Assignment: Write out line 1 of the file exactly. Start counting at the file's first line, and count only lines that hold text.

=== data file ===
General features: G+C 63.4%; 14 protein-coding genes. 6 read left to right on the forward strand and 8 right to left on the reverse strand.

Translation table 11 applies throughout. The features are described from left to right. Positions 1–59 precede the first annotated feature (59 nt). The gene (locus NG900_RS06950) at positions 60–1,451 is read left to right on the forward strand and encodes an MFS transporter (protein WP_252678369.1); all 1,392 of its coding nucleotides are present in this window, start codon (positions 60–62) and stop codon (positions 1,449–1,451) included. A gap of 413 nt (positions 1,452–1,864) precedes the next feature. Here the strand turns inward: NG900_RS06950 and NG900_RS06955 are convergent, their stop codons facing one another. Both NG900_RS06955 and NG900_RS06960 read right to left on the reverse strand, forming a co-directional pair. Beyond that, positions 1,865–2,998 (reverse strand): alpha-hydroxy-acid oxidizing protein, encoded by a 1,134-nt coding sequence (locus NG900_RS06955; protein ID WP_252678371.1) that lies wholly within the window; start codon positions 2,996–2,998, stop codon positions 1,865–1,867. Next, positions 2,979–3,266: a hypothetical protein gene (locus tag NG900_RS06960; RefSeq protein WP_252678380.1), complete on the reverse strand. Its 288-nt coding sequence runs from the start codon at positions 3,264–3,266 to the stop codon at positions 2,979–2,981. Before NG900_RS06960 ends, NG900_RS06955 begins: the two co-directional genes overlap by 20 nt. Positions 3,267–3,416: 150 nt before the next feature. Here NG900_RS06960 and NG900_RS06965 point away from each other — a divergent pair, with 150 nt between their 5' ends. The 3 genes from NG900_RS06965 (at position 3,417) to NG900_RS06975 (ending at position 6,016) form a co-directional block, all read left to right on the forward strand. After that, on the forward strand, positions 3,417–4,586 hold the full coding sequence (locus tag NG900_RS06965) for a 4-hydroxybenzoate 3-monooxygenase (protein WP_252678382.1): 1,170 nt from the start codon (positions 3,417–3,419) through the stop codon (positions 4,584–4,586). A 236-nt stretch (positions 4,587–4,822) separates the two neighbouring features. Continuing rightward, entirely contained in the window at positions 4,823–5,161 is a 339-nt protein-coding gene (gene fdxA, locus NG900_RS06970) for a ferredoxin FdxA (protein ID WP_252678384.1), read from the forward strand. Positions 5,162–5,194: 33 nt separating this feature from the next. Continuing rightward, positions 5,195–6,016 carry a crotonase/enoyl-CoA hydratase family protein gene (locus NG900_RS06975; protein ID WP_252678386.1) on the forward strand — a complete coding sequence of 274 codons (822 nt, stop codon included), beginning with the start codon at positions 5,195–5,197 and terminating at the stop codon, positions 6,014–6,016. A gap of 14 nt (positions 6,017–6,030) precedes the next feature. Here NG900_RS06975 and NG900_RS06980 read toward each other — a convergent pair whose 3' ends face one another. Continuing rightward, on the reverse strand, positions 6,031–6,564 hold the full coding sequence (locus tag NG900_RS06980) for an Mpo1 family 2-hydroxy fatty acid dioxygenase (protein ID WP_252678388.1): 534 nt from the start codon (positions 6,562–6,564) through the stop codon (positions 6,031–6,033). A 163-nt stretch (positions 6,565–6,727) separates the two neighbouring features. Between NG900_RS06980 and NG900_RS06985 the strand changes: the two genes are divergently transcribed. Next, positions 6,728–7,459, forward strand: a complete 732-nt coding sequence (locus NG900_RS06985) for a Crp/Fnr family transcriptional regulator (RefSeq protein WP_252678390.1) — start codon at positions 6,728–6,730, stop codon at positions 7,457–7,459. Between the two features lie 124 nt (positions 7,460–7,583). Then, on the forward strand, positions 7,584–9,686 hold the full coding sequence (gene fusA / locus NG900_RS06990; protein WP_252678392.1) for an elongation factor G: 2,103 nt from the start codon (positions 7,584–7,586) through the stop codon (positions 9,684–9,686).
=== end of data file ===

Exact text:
General features: G+C 63.4%; 14 protein-coding genes. 6 read left to right on the forward strand and 8 right to left on the reverse strand.